Jewish World Review Feb. 20, 2002 / 8 Adar, 5762

Michelle Malkin

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Consumer Reports

Lest we forget -- RUN to the grocery store this week and buy the Feb. 25, 2002 issue of People magazine. The cover photo is a special, double-paged layout that you must see.

No, it's not a Victoria's Secret model shoot. No, it's not the cast of "Friends" or "Buffy the Vampire Slayer."

It's a group picture of mothers and babies--31 widows of the Sept. 11 terrorist attacks and the 32 infant sons and daughters their fathers will never hold. There are lean babies. Chubby babies. Smilers. Criers. Snoozers. A bubbly set of twins. All of them dressed in white. All of them born into this world without the fathers who had happily anticipated their arrival--until alien terrorists invaded our skies and took daddy after daddy after daddy away.

People magazine brought the women and their children together last month for interviews and photos in New York City, where they "quickly formed a confederacy of mourning and support." Holli Silver, 38, of New Rochelle, N.Y., mother of Rachel, 3, and 5-month-old Danielle, explained: "We don't have to ask 'How are you?' because we all know how we're doing. We all know what we went through." During what should be the happiest time in their lives, these new young mothers are grieving in private, wearing their husbands' pajamas, and taking bittersweet solace in beautiful children who have their daddies' laugh, hair, hands, and toes.

People identified at least 50 women who have give birth to children whose fathers perished in the Sept. 11 attacks. The first was 8-lb., 10.5-oz. Farqad Chowdhury, born on Sept. 13 in Queens. As of Feb. 12, the most recent was 5-lb., 12-oz. Robin Ornedo, born Jan. 31 in Los Angeles. "They are Irish, Italian, African-American, Latino, Christian, Jewish and Muslim," the magazine reports. "And their parents hail not just from New York and Washington but also from Boston, Arizona, Toronto and even Sligo, Ireland."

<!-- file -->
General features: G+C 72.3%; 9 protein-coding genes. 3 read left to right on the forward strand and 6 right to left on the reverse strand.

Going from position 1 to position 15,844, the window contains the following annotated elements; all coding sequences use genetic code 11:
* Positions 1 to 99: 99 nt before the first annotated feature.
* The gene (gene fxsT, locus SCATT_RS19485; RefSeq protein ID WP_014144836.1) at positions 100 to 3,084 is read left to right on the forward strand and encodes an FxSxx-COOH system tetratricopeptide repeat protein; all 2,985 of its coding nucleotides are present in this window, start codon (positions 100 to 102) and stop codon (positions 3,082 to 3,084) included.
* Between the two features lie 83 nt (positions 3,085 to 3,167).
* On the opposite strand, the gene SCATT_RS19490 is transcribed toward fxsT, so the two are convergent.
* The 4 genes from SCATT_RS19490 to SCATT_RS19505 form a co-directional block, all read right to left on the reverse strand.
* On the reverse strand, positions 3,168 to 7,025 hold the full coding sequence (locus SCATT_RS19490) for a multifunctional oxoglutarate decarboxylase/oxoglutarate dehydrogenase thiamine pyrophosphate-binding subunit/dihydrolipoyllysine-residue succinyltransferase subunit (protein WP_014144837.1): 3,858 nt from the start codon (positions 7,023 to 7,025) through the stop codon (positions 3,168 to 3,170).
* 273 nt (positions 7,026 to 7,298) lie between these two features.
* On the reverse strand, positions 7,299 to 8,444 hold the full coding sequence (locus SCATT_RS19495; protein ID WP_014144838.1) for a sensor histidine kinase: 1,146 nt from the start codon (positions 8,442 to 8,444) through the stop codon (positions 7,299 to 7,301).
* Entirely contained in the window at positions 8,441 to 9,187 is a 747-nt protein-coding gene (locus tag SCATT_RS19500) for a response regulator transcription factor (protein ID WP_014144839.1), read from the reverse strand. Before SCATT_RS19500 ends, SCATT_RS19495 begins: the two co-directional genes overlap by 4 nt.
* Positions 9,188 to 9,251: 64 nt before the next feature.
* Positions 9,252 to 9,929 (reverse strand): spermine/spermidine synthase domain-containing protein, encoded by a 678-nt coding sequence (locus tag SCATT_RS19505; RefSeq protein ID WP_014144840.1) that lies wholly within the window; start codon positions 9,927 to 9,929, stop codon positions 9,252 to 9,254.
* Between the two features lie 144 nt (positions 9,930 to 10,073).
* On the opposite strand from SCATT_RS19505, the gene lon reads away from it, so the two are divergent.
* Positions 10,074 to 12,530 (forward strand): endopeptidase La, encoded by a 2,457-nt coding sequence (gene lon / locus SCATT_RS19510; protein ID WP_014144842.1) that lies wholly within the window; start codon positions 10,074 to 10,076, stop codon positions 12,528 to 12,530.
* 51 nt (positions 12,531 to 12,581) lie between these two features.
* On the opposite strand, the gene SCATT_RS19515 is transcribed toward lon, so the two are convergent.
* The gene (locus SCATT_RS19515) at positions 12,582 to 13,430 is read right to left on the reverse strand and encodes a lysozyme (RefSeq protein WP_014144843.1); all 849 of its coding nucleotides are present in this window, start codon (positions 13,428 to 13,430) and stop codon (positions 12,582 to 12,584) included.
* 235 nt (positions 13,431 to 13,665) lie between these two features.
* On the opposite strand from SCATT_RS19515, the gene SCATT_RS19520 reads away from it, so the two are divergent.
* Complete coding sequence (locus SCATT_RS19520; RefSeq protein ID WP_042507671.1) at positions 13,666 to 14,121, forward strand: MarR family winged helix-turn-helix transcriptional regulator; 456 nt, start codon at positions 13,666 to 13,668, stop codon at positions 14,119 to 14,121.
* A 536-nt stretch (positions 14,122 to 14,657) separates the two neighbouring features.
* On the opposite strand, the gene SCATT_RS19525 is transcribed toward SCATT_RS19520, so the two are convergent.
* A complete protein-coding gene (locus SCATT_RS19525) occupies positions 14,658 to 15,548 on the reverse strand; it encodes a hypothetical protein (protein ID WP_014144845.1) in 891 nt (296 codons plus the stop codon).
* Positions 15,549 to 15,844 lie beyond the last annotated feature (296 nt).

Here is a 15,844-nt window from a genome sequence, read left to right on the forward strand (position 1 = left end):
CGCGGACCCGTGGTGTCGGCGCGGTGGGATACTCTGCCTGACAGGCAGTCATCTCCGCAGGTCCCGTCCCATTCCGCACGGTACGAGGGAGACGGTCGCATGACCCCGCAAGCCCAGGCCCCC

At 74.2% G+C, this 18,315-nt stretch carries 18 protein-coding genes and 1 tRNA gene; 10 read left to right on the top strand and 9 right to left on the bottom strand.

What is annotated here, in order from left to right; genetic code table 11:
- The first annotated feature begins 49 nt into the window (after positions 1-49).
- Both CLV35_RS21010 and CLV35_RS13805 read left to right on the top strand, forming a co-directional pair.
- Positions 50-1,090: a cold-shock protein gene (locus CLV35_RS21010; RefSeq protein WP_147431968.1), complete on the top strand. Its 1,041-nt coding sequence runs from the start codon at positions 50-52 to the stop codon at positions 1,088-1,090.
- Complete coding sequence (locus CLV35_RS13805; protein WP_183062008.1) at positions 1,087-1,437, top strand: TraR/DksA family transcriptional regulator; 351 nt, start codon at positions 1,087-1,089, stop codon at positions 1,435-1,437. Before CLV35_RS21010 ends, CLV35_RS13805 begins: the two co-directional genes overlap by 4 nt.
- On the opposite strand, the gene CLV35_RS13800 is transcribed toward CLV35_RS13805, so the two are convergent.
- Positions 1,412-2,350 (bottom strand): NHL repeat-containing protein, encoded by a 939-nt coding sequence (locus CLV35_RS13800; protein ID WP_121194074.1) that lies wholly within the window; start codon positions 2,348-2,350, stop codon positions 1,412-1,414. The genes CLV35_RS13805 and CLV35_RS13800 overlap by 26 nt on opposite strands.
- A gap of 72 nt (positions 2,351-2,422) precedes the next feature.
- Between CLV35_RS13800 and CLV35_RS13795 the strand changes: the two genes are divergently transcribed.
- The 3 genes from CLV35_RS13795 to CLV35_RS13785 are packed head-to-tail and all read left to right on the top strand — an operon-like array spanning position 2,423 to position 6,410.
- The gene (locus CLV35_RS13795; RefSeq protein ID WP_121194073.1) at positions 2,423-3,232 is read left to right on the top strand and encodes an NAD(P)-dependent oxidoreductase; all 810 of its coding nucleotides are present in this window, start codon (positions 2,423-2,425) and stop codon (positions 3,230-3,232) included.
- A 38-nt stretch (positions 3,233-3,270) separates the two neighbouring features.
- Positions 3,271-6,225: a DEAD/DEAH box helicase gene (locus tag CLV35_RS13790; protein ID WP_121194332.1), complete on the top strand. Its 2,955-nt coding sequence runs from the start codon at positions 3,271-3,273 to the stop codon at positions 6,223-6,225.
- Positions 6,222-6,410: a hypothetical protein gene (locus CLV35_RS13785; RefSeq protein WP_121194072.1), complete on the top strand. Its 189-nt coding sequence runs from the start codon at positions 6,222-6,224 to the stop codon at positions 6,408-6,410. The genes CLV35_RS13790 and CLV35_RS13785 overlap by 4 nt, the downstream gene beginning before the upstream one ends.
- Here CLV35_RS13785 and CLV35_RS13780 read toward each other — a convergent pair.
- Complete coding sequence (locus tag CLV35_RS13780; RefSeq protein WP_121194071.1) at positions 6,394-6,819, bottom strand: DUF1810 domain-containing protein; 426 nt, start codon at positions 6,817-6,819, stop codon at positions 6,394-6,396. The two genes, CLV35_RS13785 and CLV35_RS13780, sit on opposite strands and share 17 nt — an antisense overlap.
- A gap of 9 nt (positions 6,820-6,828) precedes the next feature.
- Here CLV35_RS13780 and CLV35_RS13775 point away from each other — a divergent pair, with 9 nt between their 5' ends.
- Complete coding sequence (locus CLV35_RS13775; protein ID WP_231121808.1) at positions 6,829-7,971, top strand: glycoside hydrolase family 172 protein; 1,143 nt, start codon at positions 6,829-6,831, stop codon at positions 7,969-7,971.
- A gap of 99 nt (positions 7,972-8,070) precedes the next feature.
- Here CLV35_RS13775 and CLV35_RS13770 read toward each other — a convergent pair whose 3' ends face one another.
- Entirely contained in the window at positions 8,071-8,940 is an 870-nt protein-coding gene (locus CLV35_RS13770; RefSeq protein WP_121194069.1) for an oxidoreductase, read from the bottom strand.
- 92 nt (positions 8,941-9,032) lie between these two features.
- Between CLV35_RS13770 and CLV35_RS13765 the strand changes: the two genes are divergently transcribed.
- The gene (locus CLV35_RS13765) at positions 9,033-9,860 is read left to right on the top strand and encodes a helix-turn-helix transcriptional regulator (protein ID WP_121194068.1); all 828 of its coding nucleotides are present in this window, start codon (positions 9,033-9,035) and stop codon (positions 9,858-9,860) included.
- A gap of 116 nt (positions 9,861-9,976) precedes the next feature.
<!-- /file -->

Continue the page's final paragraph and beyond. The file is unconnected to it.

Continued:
This is exactly what we need right now. At a time when the bloody shock of terrorism has faded from the media's radar screen, this story - and this cover photo filled with the babies of murdered fathers - provide jolting reminders of why we are at war. And why we must not sink back into a pre-Sept. 11 mindset of triviality and self-indulgence.

Osama bin Laden is a distant memory, yesterday's news. Figure-skating scandals, sex courses at the University of California at Berkeley, and campaign finance reform-posturing dominate the headlines this week. But out of the spotlight, young mothers are still grappling with the raw horror caused by al Qaeda's uncaptured mastermind. Courtney Acquaviva, 31, of Glen Rock, N.J., mother of 3-year-old Sarah, and 8-week-old Paul, told People about a recent breakfast conversation with her daughter: "'Is Daddy still dying?' How do you answer that?" Acquaviva explained to the toddler: "Daddy couldn't come home. A lot of daddies couldn't come home. But they love us still."

When told that her father is "in the stars," Fahina Chowdhury, 6, asked her mom for binoculars. "I want to see my dad," she said. Four-year-old Donald McIntyre, Jr., son of a Port Authority police officer who died at the World Trade Center, comforts his newborn baby sister when she cries: "Do you miss your daddy?" his mother says Donald Jr. asks the baby. "Then he'll tell her, 'I do. I cry too.' "

This magazine cover photo and story will shake you not only because of who's featured in it, but also because of who does not appear. It brings to my mind the forgotten husbands who lost pregnant wives during the Sept. 11 terrorist attacks. And the children who lost parents. And the parents who lost only children. And the entire families whose lives were erased by homicidal maniacs masquerading as religious warriors. And all the widows and children of past al Qaeda terrorist attacks that faded long ago from public memory.

Lest we forget: We are at war. Evil remains on the loose. Children are still crying themselves to sleep. Things are not yet back to "normal." And they won't be for a long time to come.

JWR contributor Michelle Malkin can be reached by clicking here.

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© 2001, Creators Syndicate